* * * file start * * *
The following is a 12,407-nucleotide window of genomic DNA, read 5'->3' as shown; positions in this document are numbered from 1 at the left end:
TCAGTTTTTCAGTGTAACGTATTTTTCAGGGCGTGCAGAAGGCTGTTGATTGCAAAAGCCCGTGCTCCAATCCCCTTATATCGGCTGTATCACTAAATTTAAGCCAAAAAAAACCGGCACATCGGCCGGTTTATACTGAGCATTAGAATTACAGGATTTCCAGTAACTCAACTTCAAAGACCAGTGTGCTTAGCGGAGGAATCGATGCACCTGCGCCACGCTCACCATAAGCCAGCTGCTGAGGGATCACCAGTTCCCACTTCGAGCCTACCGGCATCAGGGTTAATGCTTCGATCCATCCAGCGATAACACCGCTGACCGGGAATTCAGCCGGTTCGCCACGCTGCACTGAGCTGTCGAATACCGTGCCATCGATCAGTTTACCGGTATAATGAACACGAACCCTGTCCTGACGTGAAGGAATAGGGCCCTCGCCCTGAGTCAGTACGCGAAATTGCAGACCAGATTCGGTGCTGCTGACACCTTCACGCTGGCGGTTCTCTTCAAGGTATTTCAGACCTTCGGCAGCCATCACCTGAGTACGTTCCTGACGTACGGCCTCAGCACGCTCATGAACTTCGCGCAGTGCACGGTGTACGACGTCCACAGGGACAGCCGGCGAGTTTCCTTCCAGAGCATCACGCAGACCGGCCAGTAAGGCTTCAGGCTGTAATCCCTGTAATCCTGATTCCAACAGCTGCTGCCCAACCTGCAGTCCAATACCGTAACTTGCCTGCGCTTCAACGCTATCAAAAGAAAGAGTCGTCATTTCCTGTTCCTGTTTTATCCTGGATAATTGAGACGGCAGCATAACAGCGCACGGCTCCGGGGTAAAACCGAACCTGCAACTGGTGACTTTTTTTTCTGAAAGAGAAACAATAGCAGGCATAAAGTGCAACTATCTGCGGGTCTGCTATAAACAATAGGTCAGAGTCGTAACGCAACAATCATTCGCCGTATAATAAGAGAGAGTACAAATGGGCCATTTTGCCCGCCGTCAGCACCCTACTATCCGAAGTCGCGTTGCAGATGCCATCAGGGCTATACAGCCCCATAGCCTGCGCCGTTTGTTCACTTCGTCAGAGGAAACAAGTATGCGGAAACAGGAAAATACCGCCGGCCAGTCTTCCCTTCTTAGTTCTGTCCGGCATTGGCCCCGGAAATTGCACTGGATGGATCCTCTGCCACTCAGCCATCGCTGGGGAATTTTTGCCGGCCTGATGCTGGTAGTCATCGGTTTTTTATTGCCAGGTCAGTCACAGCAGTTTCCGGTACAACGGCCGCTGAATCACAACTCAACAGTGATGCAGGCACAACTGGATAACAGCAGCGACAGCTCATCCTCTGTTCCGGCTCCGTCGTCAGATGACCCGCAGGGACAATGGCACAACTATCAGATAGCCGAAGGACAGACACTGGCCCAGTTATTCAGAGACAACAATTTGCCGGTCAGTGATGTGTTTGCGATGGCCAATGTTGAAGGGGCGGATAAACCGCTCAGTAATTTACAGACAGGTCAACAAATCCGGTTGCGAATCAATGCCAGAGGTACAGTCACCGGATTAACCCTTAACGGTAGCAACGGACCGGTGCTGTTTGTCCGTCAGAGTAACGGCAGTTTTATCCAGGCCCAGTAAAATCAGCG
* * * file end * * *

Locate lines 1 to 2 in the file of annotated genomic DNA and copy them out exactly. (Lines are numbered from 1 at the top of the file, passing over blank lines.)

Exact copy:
The following is a 12,407-nucleotide window of genomic DNA, read 5'->3' as shown; positions in this document are numbered from 1 at the left end:
TCAGTTTTTCAGTGTAACGTATTTTTCAGGGCGTGCAGAAGGCTGTTGATTGCAAAAGCCCGTGCTCCAATCCCCTTATATCGGCTGTATCACTAAATTTAAGCCAAAAAAAACCGGCACATCGGCCGGTTTATACTGAGCATTAGAATTACAGGATTTCCAGTAACTCAACTTCAAAGACCAGTGTGCTTAGCGGAGGAATCGATGCACCTGCGCCACGCTCACCATAAGCCAGCTGCTGAGGGATCACCAGTTCCCACTTCGAGCCTACCGGCATCAGGGTTAATGCTTCGATCCATCCAGCGATAACACCGCTGACCGGGAATTCAGCCGGTTCGCCACGCTGCACTGAGCTGTCGAATACCGTGCCATCGATCAGTTTACCGGTATAATGAACACGAACCCTGTCCTGACGTGAAGGAATAGGGCCCTCGCCCTGAGTCAGTACGCGAAATTGCAGACCAGATTCGGTGCTGCTGACACCTTCACGCTGGCGGTTCTCTTCAAGGTATTTCAGACCTTCGGCAGCCATCACCTGAGTACGTTCCTGACGTACGGCCTCAGCACGCTCATGAACTTCGCGCAGTGCACGGTGTACGACGTCCACAGGGACAGCCGGCGAGTTTCCTTCCAGAGCATCACGCAGACCGGCCAGTAAGGCTTCAGGCTGTAATCCCTGTAATCCTGATTCCAACAGCTGCTGCCCAACCTGCAGTCCAATACCGTAACTTGCCTGCGCTTCAACGCTATCAAAAGAAAGAGTCGTCATTTCCTGTTCCTGTTTTATCCTGGATAATTGAGACGGCAGCATAACAGCGCACGGCTCCGGGGTAAAACCGAACCTGCAACTGGTGACTTTTTTTTCTGAAAGAGAAACAATAGCAGGCATAAAGTGCAACTATCTGCGGGTCTGCTATAAACAATAGGTCAGAGTCGTAACGCAACAATCATTCGCCGTATAATAAGAGAGAGTACAAATGGGCCATTTTGCCCGCCGTCAGCACCCTACTATCCGAAGTCGCGTTGCAGATGCCATCAGGGCTATACAGCCCCATAGCCTGCGCCGTTTGTTCACTTCGTCAGAGGAAACAAGTATGCGGAAACAGGAAAATACCGCCGGCCAGTCTTCCCTTCTTAGTTCTGTCCGGCATTGGCCCCGGAAATTGCACTGGATGGATCCTCTGCCACTCAGCCATCGCTGGGGAATTTTTGCCGGCCTGATGCTGGTAGTCATCGGTTTTTTATTGCCAGGTCAGTCACAGCAGTTTCCGGTACAACGGCCGCTGAATCACAACTCAACAGTGATGCAGGCACAACTGGATAACAGCAGCGACAGCTCATCCTCTGTTCCGGCTCCGTCGTCAGATGACCCGCAGGGACAATGGCACAACTATCAGATAGCCGAAGGACAGACACTGGCCCAGTTATTCAGAGACAACAATTTGCCGGTCAGTGATGTGTTTGCGATGGCCAATGTTGAAGGGGCGGATAAACCGCTCAGTAATTTACAGACAGGTCAACAAATCCGGTTGCGAATCAATGCCAGAGGTACAGTCACCGGATTAACCCTTAACGGTAGCAACGGACCGGTGCTGTTTGTCCGTCAGAGTAACGGCAGTTTTATCCAGGCCCAGTAAAATCAGCG